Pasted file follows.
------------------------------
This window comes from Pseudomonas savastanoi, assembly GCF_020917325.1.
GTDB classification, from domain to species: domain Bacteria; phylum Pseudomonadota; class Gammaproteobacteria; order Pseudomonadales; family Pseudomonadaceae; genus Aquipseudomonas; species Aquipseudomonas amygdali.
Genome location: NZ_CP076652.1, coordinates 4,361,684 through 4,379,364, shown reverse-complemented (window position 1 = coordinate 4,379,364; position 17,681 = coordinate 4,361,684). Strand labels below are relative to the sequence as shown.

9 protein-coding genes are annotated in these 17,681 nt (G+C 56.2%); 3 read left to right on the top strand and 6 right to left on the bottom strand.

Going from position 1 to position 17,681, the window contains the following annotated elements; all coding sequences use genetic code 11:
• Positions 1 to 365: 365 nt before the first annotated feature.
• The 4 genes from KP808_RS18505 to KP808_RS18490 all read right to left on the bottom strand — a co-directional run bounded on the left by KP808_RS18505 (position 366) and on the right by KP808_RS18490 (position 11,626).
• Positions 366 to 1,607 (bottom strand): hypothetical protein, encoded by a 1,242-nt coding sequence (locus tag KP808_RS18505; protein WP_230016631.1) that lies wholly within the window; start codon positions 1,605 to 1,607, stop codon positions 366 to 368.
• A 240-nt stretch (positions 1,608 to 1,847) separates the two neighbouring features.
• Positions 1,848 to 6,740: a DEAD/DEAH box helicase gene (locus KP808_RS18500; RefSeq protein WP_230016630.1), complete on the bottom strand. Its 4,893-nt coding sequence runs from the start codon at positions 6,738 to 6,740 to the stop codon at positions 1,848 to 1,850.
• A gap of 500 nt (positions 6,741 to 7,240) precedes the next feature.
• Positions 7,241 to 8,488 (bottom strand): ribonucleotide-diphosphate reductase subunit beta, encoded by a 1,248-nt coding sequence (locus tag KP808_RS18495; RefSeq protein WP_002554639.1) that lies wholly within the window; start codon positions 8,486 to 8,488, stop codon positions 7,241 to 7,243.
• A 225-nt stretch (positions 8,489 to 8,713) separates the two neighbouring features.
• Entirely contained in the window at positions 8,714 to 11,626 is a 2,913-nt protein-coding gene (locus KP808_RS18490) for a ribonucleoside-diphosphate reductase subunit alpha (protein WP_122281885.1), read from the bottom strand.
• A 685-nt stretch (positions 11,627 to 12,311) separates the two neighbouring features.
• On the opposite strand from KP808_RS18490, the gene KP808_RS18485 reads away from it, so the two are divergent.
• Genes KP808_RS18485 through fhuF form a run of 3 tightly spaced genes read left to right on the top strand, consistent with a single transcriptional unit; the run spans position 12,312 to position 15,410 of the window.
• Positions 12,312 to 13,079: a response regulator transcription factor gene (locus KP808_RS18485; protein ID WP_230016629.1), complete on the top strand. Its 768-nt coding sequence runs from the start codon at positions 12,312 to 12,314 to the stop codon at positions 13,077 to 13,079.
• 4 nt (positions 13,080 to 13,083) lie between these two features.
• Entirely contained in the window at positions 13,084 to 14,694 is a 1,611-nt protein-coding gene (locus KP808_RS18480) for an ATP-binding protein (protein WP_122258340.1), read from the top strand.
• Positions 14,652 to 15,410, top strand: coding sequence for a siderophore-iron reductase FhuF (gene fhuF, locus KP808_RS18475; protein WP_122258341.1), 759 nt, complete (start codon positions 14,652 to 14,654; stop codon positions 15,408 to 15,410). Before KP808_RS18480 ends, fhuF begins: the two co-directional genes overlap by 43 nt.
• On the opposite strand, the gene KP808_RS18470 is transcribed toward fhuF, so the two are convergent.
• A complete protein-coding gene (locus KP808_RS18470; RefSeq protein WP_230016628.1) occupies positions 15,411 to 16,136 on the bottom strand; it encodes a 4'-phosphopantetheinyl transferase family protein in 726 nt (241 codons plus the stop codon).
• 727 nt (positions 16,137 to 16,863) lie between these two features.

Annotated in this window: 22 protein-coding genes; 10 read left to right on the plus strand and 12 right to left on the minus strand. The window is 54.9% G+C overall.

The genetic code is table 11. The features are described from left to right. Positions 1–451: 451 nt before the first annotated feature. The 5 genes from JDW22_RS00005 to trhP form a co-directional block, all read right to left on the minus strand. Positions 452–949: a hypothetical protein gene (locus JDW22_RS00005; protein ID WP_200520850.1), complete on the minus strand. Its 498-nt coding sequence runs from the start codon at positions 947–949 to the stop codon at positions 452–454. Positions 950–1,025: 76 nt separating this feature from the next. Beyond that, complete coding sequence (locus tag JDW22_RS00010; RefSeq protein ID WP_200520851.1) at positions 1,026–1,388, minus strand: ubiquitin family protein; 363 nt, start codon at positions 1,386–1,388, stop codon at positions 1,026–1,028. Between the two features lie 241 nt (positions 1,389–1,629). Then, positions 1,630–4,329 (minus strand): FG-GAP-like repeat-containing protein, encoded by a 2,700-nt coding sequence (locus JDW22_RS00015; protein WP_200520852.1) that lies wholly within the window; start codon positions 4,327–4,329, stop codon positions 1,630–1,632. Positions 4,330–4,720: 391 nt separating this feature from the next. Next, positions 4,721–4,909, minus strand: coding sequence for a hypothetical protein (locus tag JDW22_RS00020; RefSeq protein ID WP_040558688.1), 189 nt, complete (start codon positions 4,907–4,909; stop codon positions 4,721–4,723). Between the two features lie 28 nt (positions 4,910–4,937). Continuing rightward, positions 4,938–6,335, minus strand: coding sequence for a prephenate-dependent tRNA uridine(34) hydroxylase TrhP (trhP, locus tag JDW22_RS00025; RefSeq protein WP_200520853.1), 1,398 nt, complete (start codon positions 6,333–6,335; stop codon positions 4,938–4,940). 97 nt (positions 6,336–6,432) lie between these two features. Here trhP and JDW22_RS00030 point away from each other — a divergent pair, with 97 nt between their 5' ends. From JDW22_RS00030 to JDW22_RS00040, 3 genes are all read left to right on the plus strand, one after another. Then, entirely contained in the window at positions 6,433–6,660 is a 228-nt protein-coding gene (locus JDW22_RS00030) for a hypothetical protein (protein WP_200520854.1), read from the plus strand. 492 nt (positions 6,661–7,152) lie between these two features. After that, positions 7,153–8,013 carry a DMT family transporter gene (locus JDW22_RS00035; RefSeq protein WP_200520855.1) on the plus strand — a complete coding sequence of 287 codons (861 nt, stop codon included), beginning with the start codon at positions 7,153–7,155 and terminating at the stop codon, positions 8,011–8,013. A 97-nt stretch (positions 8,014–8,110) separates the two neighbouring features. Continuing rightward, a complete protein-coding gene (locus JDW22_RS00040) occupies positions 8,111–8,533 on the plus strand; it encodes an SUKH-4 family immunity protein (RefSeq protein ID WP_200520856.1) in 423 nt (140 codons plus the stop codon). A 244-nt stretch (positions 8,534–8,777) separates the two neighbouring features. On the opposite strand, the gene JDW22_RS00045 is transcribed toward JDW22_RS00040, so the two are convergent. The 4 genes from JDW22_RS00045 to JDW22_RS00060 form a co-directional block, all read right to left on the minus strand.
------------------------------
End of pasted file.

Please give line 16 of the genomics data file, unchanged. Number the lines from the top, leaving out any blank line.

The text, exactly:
• On the opposite strand from KP808_RS18490, the gene KP808_RS18485 reads away from it, so the two are divergent.